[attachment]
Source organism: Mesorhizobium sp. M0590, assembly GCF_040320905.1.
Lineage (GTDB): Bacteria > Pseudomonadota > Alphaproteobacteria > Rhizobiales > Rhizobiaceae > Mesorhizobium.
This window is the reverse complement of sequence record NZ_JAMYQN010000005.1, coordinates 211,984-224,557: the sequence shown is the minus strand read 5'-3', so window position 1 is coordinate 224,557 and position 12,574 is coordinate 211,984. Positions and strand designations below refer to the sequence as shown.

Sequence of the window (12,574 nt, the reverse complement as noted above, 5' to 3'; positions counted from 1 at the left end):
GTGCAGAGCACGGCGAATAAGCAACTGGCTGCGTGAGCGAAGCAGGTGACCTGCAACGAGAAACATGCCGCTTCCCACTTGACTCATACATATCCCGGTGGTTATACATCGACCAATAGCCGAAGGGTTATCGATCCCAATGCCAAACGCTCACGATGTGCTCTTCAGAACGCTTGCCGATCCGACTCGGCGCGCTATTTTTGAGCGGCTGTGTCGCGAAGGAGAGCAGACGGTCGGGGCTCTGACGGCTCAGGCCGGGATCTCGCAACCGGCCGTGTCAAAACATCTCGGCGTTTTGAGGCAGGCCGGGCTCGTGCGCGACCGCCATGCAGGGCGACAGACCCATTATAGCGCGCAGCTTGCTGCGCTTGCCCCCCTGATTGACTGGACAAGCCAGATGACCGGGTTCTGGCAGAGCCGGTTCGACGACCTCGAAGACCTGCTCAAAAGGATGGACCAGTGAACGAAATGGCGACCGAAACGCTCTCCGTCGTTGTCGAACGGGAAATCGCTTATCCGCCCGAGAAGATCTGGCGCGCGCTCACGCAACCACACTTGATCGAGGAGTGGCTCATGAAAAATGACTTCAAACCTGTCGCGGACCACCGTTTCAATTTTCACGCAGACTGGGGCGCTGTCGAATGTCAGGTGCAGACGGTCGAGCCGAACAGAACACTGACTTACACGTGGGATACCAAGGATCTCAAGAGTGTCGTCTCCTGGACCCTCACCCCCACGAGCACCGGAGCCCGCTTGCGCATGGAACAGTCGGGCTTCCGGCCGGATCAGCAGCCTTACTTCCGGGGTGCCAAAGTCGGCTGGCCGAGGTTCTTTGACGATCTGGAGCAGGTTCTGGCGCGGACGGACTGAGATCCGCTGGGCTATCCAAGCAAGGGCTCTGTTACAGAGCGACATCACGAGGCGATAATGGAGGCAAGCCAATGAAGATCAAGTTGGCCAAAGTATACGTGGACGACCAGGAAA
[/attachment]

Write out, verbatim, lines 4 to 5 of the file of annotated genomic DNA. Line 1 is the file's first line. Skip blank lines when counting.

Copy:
Sequence of the window (12,574 nt, the reverse complement as noted above, 5' to 3'; positions counted from 1 at the left end):
GTGCAGAGCACGGCGAATAAGCAACTGGCTGCGTGAGCGAAGCAGGTGACCTGCAACGAGAAACATGCCGCTTCCCACTTGACTCATACATATCCCGGTGGTTATACATCGACCAATAGCCGAAGGGTTATCGATCCCAATGCCAAACGCTCACGATGTGCTCTTCAGAACGCTTGCCGATCCGACTCGGCGCGCTATTTTTGAGCGGCTGTGTCGCGAAGGAGAGCAGACGGTCGGGGCTCTGACGGCTCAGGCCGGGATCTCGCAACCGGCCGTGTCAAAACATCTCGGCGTTTTGAGGCAGGCCGGGCTCGTGCGCGACCGCCATGCAGGGCGACAGACCCATTATAGCGCGCAGCTTGCTGCGCTTGCCCCCCTGATTGACTGGACAAGCCAGATGACCGGGTTCTGGCAGAGCCGGTTCGACGACCTCGAAGACCTGCTCAAAAGGATGGACCAGTGAACGAAATGGCGACCGAAACGCTCTCCGTCGTTGTCGAACGGGAAATCGCTTATCCGCCCGAGAAGATCTGGCGCGCGCTCACGCAACCACACTTGATCGAGGAGTGGCTCATGAAAAATGACTTCAAACCTGTCGCGGACCACCGTTTCAATTTTCACGCAGACTGGGGCGCTGTCGAATGTCAGGTGCAGACGGTCGAGCCGAACAGAACACTGACTTACACGTGGGATACCAAGGATCTCAAGAGTGTCGTCTCCTGGACCCTCACCCCCACGAGCACCGGAGCCCGCTTGCGCATGGAACAGTCGGGCTTCCGGCCGGATCAGCAGCCTTACTTCCGGGGTGCCAAAGTCGGCTGGCCGAGGTTCTTTGACGATCTGGAGCAGGTTCTGGCGCGGACGGACTGAGATCCGCTGGGCTATCCAAGCAAGGGCTCTGTTACAGAGCGACATCACGAGGCGATAATGGAGGCAAGCCAATGAAGATCAAGTTGGCCAAAGTATACGTGGACGACCAGGAAA